"Our 2001 results should reflect the benefits of the price increases announced this year, market share gains in both the original equipment and replacement markets, improved manufacturing efficiencies resulting from restructuring and stabilizing raw material costs with some continued weakness in the commercial truck tire market."

Business Segments

Third quarter segment operating income was $83.9 million in 2000 and $10.6 million in 1999. For the first nine months, segment operating income was $487.0 million in 2000 and $396.1 million in 1999. Segment operating income does not reflect the rationalization charges and certain other items in 2000 and 1999.

North American Tire Third Quarter Nine Months

(in millions of dollars) 2000 1999 2000 1999

Sales $1,745.3 $1,622.5 $5,075.6 $4,709.4

Operating Income (Loss) 32.0 (108.6) 172.6 7.4

Margin 1.8% (6.7)% 3.4% 0.2%

Tire unit volume in 2000's third quarter was up 4.3 percent from 1999 to 29.5 million units, and 7.1 percent to 86.8 million units for the first nine months principally due to the addition of the Dunlop operations. In 2000, the Dunlop businesses sold 3.3 million units in the third quarter and 9.3 million units in the nine months. Dunlop sold 1 million units in September 1999. Replacement market volumes increased, while shipments to original equipment automobile and commercial truck customers were down during the third quarter. For the nine months, volumes in both replacement and original equipment markets are above 1999 levels. Third quarter 2000 shipments to original equipment customers fell approximately 7 percent from last year and 20 percent from second quarter 2000 levels.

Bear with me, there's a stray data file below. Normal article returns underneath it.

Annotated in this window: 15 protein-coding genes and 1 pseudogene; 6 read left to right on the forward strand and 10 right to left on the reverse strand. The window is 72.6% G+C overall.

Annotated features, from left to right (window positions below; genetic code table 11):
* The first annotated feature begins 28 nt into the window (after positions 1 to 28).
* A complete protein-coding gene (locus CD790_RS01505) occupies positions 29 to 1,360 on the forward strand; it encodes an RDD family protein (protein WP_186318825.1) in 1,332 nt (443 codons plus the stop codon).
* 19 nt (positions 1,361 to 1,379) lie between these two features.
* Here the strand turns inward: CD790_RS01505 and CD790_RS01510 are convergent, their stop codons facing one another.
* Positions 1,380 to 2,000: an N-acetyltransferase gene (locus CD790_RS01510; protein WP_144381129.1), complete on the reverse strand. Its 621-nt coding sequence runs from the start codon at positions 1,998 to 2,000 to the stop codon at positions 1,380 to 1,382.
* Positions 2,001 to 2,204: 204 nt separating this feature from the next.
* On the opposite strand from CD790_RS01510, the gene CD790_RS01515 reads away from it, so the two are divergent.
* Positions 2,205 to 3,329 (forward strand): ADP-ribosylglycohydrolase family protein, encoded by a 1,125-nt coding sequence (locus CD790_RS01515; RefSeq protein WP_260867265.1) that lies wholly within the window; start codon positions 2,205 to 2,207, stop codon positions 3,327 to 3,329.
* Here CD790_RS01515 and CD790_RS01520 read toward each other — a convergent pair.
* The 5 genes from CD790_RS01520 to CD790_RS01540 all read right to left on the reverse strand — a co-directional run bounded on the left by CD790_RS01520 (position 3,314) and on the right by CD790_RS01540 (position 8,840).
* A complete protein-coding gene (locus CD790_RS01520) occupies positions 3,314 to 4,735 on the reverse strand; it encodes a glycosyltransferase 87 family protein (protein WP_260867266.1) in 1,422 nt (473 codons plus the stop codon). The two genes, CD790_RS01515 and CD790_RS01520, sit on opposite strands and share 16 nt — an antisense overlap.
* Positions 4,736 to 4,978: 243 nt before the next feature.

Sales revenue increased in both periods due to the higher unit volume, however, competitive pricing had an adverse impact on sales in both periods.

Operating income increased in both periods as a result of the volume contributed by the Dunlop businesses. Income, however, was negatively impacted by higher costs for raw materials and energy and production cutbacks to better align inventory levels with demand. Operating income in 1999's third quarter included one-time charges primarily related to inventory write- offs associated with a market distribution strategy realignment.

European Union TireThird QuarterNine Months
(in millions of dollars)2000199920001999
Sales$731.2$661.5$2,351.8 $1,635.8
Operating Income12.342.795.8123.3
Margin1.7%6.5%4.1%7.5%

Tire unit volume in 2000's third quarter was up 24.9 percent from 1999 to 14.9 million units, and 50.7 percent to 45.3 million units for the first nine months due to the addition of the Dunlop operations. The Dunlop businesses sold 6.1 million units in the third quarter of 2000 and 18.7 million units in the nine months. In September 1999, Dunlop sold 3 million units. Substantial volume growth was achieved in both replacement and original equipment markets because of the additional Dunlop business.